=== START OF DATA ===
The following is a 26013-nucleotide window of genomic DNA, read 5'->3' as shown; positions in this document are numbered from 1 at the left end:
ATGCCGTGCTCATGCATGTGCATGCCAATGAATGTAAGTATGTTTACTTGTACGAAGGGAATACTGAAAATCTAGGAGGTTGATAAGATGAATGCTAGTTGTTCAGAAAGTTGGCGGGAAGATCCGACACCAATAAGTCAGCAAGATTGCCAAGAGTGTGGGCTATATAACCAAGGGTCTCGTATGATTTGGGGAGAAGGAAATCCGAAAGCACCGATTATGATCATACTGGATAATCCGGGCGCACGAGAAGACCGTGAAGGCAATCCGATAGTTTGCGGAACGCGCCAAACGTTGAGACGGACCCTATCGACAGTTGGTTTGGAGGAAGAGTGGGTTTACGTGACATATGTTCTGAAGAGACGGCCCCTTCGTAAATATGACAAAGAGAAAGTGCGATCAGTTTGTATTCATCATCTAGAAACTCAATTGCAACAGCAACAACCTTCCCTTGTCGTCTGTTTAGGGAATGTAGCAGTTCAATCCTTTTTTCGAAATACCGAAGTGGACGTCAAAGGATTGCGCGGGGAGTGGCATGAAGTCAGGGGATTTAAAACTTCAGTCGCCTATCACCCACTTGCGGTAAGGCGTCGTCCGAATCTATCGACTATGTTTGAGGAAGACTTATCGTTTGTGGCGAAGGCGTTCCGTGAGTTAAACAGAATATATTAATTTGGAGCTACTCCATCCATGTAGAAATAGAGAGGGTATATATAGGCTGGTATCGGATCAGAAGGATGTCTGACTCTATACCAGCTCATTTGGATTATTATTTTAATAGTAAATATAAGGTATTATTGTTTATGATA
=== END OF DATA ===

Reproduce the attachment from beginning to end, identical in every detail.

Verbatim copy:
The following is a 26013-nucleotide window of genomic DNA, read 5'->3' as shown; positions in this document are numbered from 1 at the left end:
ATGCCGTGCTCATGCATGTGCATGCCAATGAATGTAAGTATGTTTACTTGTACGAAGGGAATACTGAAAATCTAGGAGGTTGATAAGATGAATGCTAGTTGTTCAGAAAGTTGGCGGGAAGATCCGACACCAATAAGTCAGCAAGATTGCCAAGAGTGTGGGCTATATAACCAAGGGTCTCGTATGATTTGGGGAGAAGGAAATCCGAAAGCACCGATTATGATCATACTGGATAATCCGGGCGCACGAGAAGACCGTGAAGGCAATCCGATAGTTTGCGGAACGCGCCAAACGTTGAGACGGACCCTATCGACAGTTGGTTTGGAGGAAGAGTGGGTTTACGTGACATATGTTCTGAAGAGACGGCCCCTTCGTAAATATGACAAAGAGAAAGTGCGATCAGTTTGTATTCATCATCTAGAAACTCAATTGCAACAGCAACAACCTTCCCTTGTCGTCTGTTTAGGGAATGTAGCAGTTCAATCCTTTTTTCGAAATACCGAAGTGGACGTCAAAGGATTGCGCGGGGAGTGGCATGAAGTCAGGGGATTTAAAACTTCAGTCGCCTATCACCCACTTGCGGTAAGGCGTCGTCCGAATCTATCGACTATGTTTGAGGAAGACTTATCGTTTGTGGCGAAGGCGTTCCGTGAGTTAAACAGAATATATTAATTTGGAGCTACTCCATCCATGTAGAAATAGAGAGGGTATATATAGGCTGGTATCGGATCAGAAGGATGTCTGACTCTATACCAGCTCATTTGGATTATTATTTTAATAGTAAATATAAGGTATTATTGTTTATGATA